So the tip to to get a bigger sounding trailer mix, you can have more low frequency elements, less mids, more sounds in the surrounds. But in all of this, make sure the mix sounds balanced and not tilted towards the rear. You can get some techniques that I use in some of my earlier blog posts on how I achieve this. It only has to do with coherent and non coherent signals, Once this is clear, the mix part becomes very easy and trust me it wont take years. What takes years is aesthetics. But you can shorten the technique and path to this because I just told you how! 🙂
Now how do you control all of this? That is where the basics of using an EQ, a multiband Compressor and proper panning techniques come into play. The reason I have the trailer video above is to show how the mix and balance was done. (the high frequencies on the youtube version were boosted to get it through laptop speakers as that was the primary way this was being heard.) I have done the sound edit and the mix with the sound designer being Stephen Gomes and Dialogues by Lochan Kanvinde. If you notice, to create the link I have a reverse drop whoosh from the title of Dharma to the opening duduk of the trailer. This establishes the fact that we have started it from the title and it is not a separate entity. Everything from the rain to thunder and even the reverb tails were based on that tempo. The idea is that is sounds musical although it is an event. The percussive elements gave me an opportunity to establish tempo and energy already. This also gave me the idea to drop elements rather then the score for dialogues. Our mind wont notice this and will fill the gaps in this.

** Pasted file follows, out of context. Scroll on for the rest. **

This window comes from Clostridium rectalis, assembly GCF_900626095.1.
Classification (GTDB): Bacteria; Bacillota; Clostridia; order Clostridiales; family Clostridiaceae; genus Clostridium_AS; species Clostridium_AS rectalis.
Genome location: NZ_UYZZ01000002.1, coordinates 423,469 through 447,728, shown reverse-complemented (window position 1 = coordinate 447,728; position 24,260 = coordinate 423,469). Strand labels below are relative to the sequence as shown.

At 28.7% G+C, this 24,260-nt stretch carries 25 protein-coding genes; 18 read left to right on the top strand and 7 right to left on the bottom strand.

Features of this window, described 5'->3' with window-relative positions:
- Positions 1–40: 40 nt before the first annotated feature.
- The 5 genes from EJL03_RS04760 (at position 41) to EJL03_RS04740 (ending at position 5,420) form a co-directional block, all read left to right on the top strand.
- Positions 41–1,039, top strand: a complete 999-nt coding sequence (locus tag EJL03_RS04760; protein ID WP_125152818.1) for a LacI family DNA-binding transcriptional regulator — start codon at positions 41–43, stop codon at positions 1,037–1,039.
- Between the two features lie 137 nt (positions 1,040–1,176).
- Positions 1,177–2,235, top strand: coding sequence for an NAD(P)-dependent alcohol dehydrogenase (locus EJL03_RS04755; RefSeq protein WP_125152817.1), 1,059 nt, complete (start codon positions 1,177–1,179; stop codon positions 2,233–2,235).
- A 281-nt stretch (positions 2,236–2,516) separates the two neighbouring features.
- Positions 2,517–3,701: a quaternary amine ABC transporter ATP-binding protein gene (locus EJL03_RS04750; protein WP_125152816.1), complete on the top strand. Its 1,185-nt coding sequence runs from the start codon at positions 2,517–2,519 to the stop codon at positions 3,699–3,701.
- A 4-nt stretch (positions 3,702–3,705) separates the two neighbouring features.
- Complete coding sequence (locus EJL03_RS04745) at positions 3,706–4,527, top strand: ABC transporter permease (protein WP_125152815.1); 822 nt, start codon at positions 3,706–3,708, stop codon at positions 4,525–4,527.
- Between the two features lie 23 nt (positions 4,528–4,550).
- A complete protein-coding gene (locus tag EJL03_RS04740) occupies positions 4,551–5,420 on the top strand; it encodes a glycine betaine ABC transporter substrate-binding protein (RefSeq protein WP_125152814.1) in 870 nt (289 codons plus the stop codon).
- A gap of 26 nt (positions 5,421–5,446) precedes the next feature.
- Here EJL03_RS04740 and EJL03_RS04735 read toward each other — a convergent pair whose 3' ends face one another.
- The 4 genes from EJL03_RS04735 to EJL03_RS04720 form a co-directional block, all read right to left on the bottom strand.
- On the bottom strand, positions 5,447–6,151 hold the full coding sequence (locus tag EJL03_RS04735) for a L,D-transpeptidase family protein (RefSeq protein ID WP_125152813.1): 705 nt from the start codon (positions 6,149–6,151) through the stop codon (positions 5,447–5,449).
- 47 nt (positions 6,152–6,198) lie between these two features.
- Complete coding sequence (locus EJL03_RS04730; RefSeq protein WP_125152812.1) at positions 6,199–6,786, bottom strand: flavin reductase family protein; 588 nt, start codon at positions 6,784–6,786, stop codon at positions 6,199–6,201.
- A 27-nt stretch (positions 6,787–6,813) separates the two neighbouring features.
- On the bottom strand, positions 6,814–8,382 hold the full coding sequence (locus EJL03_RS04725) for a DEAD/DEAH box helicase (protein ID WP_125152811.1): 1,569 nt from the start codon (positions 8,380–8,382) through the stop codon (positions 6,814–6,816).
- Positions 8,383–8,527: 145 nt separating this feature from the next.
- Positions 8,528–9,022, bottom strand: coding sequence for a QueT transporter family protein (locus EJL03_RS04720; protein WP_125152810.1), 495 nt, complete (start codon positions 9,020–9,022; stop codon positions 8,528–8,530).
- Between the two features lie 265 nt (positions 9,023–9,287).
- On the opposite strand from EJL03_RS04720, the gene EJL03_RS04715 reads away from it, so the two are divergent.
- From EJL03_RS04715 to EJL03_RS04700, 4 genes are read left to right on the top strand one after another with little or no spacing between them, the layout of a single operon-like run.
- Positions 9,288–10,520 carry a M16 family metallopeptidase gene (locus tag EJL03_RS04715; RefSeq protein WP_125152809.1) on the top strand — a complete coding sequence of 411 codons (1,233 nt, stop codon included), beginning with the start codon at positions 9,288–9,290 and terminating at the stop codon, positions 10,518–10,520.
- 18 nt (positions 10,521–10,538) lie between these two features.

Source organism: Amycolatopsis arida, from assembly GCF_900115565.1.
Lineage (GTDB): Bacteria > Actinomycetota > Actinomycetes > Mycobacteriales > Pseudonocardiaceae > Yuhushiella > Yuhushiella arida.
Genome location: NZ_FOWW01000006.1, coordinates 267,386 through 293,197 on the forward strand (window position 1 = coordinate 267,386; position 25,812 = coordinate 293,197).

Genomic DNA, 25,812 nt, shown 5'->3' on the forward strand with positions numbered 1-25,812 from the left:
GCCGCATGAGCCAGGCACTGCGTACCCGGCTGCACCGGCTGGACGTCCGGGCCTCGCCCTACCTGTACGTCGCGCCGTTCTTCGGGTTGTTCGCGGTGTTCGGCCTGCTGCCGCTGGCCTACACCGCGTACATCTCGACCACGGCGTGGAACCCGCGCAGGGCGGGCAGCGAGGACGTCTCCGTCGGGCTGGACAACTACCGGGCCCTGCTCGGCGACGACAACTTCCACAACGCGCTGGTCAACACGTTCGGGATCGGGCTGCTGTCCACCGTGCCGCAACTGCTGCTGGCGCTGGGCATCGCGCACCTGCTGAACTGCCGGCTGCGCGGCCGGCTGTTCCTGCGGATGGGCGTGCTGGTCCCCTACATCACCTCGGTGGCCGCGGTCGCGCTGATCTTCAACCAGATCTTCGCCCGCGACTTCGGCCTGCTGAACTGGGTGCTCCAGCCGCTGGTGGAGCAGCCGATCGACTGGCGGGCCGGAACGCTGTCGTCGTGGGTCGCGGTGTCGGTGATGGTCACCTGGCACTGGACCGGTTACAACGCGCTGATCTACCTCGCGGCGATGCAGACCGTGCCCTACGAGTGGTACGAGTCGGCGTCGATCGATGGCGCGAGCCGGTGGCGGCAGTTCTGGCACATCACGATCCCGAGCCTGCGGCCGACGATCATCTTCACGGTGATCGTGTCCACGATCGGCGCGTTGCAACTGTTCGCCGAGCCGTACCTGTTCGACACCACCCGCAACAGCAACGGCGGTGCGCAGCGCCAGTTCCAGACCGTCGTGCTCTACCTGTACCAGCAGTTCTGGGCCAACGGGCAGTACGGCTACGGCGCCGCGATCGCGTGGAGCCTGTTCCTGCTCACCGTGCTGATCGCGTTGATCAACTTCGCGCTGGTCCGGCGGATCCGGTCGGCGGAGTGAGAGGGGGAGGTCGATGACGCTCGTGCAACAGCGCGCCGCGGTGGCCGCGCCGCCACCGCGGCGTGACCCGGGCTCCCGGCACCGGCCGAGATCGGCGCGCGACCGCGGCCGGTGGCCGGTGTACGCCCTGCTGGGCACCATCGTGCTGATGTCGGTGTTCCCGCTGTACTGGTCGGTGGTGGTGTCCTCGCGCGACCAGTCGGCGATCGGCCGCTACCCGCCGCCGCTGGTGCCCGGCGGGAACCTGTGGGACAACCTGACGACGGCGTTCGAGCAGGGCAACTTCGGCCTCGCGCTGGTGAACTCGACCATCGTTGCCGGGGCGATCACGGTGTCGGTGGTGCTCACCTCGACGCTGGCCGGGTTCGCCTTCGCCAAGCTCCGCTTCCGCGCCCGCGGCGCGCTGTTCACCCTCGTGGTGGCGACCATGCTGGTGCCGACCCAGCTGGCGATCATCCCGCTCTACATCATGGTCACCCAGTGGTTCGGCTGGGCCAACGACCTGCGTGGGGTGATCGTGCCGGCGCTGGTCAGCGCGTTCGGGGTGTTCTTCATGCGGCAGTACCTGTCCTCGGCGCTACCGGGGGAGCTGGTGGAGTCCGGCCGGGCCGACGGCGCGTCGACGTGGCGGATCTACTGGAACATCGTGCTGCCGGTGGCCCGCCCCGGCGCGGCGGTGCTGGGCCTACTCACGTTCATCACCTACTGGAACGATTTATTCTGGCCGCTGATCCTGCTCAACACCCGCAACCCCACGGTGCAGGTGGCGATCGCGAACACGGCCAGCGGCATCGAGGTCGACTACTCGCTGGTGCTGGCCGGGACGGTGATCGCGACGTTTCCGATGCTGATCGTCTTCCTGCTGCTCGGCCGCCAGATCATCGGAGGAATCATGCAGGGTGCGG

For the mix, I used a lot of multiband compression rather than EQ as that gave me an even tone while holding on the LEQ too. The LFE and Surrounds were also as I described above
A lot of times I have heard trailers for the digital version just loud and boosted by 3-5 dBs in many cases. There is absolutely no need for this and in my personal opinion will cause the trailers to be lowered even more in the theaters. It is perfectly possible to get a good sounding trailer at 85 too. Ofcourse it depends on the way the trailer is edited. There is no point in having all the loudest portion in the movie in one trailer. It just causes the Dynamic Range to drop and thereby increases the LEQ.
The whole point being that the better dynamic range we have in level, frequency and pans, the more impact we can get for a trailer mix. Hope it was useful!
Have fun mixing more interesting stuff guys!